Optimisation of the PLT preparation should include understanding the role of WBCs regarding the clinical effects attributed to PRP [11]. Leukocytes contain and produce biologically active catabolic or inflammatory cytokines which could influence the clinical outcome of a PRP application. Moreover the concentration of tumor necrosis factor alpha and interleukin-1-beta seems to be correlated with the neutrophil number in PRP [12].

Recent studies have demonstrated that WBC reduction is important for the success of PRP in some musculoskeletal applications [3, 13]. Our study demonstrated that the WBC concentration of the PRP of the DHY group was higher than the concentration found in the DAY group (P = 0.02). According to our experience and based upon the information available, dehydration should be corrected before blood withdrawal for PRP preparation in order to avoid increased WBC content in the PRP.

Our study points out the fact that, in clinical studies involving PRP preparations, it is important to take environmental factors into consideration as they may impact the expected PLT and WBC concentrations. In fact, both components could be influenced by individual external conditions in PRP preparations. Additional studies are necessary to investigate other variables and to confirm the results obtained for ketoprofen, also in sires/geldings, in other age groups and with other NSAIDs in order to definitively strengthen the conclusions of this study.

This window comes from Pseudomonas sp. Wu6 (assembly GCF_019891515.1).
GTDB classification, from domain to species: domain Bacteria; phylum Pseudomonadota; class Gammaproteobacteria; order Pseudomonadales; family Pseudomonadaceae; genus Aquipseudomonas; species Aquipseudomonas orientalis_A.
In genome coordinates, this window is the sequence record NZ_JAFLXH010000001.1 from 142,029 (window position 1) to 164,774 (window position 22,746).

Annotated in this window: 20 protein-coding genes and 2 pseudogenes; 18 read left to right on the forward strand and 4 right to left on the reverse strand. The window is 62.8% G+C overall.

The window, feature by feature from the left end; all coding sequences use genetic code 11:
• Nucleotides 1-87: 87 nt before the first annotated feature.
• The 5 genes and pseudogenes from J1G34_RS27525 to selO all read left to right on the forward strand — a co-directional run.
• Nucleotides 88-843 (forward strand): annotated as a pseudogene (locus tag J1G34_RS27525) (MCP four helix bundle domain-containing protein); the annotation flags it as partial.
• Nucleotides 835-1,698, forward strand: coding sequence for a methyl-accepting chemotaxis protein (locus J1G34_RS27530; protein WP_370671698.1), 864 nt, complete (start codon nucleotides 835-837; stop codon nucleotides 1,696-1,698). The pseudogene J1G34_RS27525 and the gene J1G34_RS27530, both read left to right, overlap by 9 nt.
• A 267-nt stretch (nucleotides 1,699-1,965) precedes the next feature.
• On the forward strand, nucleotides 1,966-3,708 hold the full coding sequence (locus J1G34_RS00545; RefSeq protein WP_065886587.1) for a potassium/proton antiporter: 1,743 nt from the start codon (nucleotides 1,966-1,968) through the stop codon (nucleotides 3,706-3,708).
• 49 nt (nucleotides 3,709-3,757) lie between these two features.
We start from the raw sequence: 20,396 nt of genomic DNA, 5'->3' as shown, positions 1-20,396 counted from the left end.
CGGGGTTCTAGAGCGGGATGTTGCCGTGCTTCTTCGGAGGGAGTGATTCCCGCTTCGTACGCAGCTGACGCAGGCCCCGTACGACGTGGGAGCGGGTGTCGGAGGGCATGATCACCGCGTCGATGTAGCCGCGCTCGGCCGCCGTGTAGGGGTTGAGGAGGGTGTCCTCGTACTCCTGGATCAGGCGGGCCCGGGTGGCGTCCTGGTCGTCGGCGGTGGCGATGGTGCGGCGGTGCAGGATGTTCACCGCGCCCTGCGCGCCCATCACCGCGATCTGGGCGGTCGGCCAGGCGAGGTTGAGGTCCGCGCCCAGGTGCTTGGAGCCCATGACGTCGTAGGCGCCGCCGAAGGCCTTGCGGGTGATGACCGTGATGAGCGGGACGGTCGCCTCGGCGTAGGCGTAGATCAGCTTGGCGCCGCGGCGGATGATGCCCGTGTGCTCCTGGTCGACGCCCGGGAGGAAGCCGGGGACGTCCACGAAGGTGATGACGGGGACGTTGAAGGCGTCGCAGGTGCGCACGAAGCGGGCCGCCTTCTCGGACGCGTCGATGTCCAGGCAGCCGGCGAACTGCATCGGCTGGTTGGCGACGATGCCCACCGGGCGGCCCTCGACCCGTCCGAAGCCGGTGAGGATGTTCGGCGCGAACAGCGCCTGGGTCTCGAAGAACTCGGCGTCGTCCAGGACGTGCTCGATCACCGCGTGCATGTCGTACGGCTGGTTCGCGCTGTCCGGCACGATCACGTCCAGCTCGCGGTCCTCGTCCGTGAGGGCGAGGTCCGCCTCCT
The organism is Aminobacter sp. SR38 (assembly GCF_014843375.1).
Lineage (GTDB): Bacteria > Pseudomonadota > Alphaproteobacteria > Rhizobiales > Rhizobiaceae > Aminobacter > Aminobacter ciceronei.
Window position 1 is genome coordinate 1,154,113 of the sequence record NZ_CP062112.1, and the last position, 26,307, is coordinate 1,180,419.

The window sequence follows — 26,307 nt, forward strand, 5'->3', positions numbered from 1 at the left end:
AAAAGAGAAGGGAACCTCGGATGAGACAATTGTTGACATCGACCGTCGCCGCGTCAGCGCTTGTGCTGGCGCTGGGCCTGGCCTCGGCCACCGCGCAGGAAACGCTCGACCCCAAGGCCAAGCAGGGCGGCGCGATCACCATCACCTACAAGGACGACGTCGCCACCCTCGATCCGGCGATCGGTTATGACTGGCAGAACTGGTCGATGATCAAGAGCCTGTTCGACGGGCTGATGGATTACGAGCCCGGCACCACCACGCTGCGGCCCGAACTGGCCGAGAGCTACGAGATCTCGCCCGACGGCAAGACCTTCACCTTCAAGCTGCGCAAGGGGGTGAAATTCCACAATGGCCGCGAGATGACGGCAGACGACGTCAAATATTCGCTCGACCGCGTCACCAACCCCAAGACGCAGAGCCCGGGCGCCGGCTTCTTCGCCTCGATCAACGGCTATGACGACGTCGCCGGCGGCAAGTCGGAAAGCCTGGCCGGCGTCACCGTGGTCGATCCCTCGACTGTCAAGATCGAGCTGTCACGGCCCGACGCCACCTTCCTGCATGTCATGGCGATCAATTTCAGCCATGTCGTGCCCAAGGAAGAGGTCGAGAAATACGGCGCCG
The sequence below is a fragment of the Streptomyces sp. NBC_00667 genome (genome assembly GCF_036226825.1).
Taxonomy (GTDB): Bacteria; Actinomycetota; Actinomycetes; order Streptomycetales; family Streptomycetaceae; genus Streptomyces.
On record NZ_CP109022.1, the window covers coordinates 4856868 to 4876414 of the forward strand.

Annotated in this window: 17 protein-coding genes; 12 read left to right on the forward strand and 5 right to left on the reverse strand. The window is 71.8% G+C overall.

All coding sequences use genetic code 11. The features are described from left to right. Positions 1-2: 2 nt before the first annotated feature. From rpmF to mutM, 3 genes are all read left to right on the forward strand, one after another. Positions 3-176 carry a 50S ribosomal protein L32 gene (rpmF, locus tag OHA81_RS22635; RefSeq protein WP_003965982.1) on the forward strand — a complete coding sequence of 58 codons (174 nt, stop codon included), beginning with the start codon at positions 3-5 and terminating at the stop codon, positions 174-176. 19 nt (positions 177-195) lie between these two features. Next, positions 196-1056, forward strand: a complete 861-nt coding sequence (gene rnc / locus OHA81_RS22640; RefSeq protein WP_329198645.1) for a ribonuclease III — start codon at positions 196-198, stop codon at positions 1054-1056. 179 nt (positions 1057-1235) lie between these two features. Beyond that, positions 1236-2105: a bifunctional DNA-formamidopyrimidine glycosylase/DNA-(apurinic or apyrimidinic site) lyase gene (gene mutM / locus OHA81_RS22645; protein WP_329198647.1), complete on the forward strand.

Abbreviations

CPDA: 

a citrate–phosphate-dextrose solution with adenine

DHY: 

dehydration

EXE: 

exercise

HYD: 

overhydration

NSAID: 

non-steroidal anti-inflammatory drugs

PLT: 

platelets

PRP: 

platelet-rich plasma

WBCs: 

white blood cells

Declarations

Authors’ contributions

RR participated in the design of the study, drafted the paper and collected the samples. NR participated in the design of the study and in its coordination, in the drafting of the paper and in sample collection. FG participated in the drafting of the paper and carried out the sample analysis. CL participated in the drafting of the paper. AS participated in the design of the study. All authors have read and approved the final manuscript.

Acknowledgements

This study was completely supported by free donations for the research project called “Clinical applications of transfusional treatment in veterinary medicine” (“Applicazioni cliniche dei trattamenti trasfusionali in medicina veterinaria”).

The authors would like to thank Gerald Goldsmith for his helpful comments and assistance in editing the manuscripts in English.

Competing interests

The authors declare that they have no competing interest.

Open AccessThis article is distributed under the terms of the Creative Commons Attribution 4.0 International License (http://creativecommons.org/licenses/by/4.0/), which permits unrestricted use, distribution, and reproduction in any medium, provided you give appropriate credit to the original author(s) and the source, provide a link to the Creative Commons license, and indicate if changes were made. The Creative Commons Public Domain Dedication waiver (http://creativecommons.org/publicdomain/zero/1.0/) applies to the data made available in this article, unless otherwise stated.

Authors’ Affiliations

(1)
Department of Veterinary Medical Sciences, University of Bologna

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Copyright

© Rinnovati et al 2016